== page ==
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dialogue period, central questions will need to be addressed: Does the dialogue establish principles on which a follow-on political process proceeds? Or does the process itself draft a new constitution? Is an interim authority needed to administer and govern during part or all of the dialogue processes? How are the results integrated into law and policy and ultimately implemented? What mechanisms can be put in place to ensure transparency and to build trust that leaders are making decisions for Sudan, not just for their own self-interest? How will citizens be informed of and consulted on dialogue topics and decisions that are made? Outsiders can oer suggestions for addressing these questions, and there are multiple examples of dialogue processes elsewhere that can be used as models, but ultimately these questions need to be grappled with and answered by Sudanese. If all the necessary groups engage in a dialogue process, its unlikely they will reach a full consensus given the long history and deep divisions between them. If this is the case, Sudan should borrow the concept of sucient consensus from the prolonged negotiations to end apartheid in South Africa. Those negotiations also involved many participants and various interest groups, who were unlikely to reach broad agreements, but it was understood that sucient consensus would be achieved if the two dominant negotiating parties the African National Congress and National Party were in agreement. Sudanese will need to agree what combination of parties may constitute sucient consensus in their context. Sudans political calendar presents another complication, as nationwide elections are scheduled for 2015. While it is possible that a dialogue process could be completed within two years, this seems unlikely given the many obstacles to such a process and breadth of issues to be discussed, combined with the fact that successful dialogue processes elsewhere have taken several years, if not more, to yield meaningful results. Elections in 2015 should not be viewed as an immovable end point in the process, nor should the regime be allowed to use them to legitimize their rule through flawed elections, as was the case in 2010. Instead, if there is a genuine national dialogue process underway, one that is participatory and gaining momentum, then a delay in elections for a maximum of two years should be considered.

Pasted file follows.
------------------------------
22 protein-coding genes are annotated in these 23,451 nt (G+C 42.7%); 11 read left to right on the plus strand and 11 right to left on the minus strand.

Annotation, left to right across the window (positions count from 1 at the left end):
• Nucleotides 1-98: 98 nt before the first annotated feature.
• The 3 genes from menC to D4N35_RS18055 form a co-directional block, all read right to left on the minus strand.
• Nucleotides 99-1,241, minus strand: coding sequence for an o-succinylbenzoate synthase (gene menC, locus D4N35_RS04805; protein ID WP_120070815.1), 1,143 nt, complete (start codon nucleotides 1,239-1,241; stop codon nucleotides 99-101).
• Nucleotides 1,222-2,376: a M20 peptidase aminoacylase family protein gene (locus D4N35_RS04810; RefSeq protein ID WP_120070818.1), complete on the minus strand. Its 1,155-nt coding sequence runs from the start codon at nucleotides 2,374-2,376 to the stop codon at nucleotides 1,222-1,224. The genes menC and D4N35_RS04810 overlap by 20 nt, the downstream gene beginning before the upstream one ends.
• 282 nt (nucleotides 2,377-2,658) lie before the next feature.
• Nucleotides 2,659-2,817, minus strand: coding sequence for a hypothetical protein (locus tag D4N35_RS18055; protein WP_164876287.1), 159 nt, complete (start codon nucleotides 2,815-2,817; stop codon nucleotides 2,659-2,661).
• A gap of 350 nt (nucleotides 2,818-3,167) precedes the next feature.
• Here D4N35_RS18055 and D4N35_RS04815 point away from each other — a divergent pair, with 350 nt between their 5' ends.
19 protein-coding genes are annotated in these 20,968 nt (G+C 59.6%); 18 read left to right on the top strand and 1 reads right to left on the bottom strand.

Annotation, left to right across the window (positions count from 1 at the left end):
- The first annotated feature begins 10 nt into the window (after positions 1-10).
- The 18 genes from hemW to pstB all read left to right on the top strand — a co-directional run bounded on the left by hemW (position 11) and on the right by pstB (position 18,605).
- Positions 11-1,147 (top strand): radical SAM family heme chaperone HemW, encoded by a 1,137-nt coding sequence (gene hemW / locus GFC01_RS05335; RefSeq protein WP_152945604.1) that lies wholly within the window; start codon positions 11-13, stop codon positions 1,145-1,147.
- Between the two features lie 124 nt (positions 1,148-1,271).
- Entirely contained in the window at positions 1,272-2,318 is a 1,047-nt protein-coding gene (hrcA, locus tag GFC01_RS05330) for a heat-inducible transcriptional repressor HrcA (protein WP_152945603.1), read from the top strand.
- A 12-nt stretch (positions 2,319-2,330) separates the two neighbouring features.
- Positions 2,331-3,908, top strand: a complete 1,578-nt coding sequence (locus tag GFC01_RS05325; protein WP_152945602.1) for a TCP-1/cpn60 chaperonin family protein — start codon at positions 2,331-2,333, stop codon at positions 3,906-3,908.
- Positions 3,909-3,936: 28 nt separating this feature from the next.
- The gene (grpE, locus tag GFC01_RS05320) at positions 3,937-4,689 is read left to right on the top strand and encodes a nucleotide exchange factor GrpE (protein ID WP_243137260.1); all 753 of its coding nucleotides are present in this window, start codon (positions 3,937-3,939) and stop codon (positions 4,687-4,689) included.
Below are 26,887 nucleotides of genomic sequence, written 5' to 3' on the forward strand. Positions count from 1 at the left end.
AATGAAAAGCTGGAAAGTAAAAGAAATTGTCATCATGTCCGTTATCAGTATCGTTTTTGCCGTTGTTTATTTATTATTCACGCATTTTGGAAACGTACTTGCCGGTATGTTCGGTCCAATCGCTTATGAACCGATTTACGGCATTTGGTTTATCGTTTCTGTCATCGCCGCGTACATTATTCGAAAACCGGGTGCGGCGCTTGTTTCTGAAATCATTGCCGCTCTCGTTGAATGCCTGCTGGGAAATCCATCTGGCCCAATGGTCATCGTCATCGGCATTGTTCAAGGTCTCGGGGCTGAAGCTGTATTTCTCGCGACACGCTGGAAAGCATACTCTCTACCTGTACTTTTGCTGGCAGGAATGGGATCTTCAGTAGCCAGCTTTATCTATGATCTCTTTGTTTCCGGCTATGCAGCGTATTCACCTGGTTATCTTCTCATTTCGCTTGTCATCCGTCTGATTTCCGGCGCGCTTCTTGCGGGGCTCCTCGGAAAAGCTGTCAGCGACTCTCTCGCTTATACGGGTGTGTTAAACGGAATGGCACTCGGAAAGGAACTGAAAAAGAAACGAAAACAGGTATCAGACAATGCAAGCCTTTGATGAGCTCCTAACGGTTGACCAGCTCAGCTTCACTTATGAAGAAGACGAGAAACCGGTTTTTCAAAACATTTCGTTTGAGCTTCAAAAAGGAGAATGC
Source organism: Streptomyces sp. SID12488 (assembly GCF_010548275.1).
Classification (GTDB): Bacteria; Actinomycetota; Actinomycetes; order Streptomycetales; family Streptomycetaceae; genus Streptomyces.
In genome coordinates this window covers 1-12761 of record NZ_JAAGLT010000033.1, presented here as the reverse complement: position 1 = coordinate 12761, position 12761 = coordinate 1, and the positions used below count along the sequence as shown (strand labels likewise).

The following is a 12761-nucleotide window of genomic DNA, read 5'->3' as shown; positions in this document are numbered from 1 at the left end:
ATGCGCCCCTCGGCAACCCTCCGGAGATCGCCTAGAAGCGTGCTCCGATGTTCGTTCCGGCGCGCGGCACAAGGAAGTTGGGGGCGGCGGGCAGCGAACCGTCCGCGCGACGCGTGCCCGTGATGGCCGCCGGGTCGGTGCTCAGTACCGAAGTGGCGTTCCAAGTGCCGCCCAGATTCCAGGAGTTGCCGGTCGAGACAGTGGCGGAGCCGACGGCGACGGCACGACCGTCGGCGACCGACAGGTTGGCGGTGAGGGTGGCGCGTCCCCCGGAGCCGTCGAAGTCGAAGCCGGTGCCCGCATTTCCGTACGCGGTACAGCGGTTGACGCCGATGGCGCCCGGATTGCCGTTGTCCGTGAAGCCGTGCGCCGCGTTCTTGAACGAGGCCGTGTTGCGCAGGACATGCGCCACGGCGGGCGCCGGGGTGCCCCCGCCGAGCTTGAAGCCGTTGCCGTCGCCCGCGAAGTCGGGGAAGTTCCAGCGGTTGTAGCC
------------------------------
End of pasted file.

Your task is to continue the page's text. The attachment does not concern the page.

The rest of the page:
External Assistance for Internal Change